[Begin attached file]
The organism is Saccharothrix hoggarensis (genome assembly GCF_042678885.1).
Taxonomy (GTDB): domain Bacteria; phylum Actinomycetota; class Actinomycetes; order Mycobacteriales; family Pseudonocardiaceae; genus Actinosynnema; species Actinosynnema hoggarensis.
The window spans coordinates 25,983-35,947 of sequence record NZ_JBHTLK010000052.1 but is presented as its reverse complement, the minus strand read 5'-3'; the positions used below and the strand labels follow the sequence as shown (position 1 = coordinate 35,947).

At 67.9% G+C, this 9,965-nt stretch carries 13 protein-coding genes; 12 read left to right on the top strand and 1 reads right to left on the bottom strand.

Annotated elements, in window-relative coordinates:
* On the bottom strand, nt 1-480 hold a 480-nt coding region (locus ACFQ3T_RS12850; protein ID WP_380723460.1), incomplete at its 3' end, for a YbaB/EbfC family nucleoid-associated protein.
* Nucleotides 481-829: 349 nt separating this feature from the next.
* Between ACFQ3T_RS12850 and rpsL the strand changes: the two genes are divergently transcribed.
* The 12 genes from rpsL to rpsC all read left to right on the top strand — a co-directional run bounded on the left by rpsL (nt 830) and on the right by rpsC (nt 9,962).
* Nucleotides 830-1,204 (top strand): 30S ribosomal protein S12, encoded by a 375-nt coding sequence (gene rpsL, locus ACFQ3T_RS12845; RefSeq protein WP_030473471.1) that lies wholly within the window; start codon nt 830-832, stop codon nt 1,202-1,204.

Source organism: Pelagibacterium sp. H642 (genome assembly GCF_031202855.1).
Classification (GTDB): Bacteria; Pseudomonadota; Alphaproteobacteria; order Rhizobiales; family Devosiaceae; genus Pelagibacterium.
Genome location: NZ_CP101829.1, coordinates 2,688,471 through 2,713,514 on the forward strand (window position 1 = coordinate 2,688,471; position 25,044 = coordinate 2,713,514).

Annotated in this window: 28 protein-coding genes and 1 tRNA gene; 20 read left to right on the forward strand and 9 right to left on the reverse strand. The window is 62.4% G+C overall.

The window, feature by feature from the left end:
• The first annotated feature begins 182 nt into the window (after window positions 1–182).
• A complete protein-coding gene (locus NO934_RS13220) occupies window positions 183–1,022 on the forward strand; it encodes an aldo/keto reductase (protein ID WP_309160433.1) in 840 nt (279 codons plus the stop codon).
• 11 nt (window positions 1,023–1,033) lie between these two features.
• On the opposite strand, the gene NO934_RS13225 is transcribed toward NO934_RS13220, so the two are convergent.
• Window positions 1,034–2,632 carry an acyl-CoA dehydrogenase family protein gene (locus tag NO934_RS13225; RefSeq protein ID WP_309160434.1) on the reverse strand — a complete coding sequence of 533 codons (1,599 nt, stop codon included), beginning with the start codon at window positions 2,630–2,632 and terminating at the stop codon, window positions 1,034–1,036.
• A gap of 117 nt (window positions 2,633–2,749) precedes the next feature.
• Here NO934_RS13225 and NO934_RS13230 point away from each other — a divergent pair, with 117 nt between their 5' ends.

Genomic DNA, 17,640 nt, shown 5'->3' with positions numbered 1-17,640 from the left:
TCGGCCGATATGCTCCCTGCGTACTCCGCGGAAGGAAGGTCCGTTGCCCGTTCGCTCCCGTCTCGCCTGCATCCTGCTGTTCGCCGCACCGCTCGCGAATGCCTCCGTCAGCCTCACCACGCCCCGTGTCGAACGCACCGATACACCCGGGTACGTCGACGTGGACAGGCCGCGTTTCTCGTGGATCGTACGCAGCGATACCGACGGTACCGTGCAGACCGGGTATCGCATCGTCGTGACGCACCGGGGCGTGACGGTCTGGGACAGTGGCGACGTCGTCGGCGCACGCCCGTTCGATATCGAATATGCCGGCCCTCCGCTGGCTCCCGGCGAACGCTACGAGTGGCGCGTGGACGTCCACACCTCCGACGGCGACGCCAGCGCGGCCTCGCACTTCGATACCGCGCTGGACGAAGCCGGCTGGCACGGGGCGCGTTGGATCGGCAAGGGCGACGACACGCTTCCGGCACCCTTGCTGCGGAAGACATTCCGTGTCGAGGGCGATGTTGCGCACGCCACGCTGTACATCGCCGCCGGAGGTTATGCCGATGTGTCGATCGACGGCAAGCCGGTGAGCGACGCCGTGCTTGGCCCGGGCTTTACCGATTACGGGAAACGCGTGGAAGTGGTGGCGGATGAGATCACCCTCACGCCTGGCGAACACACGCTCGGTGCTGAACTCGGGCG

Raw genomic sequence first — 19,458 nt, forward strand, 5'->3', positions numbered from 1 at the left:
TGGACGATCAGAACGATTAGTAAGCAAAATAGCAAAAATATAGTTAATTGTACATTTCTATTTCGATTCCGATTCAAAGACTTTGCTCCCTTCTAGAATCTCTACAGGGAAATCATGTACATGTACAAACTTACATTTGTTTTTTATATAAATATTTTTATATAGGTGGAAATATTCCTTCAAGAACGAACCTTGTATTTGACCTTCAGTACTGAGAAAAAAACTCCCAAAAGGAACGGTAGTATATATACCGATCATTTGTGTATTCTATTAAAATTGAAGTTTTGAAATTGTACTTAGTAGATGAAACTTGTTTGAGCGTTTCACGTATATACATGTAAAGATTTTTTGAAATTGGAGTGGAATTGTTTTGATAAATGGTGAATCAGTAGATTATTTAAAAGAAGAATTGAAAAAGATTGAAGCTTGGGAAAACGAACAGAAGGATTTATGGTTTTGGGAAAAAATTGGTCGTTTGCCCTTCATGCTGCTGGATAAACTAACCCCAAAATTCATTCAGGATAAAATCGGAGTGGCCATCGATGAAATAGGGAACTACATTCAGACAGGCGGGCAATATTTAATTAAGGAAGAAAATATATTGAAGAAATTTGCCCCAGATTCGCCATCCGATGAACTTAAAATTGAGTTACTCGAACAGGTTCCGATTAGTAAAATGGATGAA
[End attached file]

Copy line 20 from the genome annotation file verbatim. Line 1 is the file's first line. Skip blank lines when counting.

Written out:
• Window positions 1,034–2,632 carry an acyl-CoA dehydrogenase family protein gene (locus tag NO934_RS13225; RefSeq protein ID WP_309160434.1) on the reverse strand — a complete coding sequence of 533 codons (1,599 nt, stop codon included), beginning with the start codon at window positions 2,630–2,632 and terminating at the stop codon, window positions 1,034–1,036.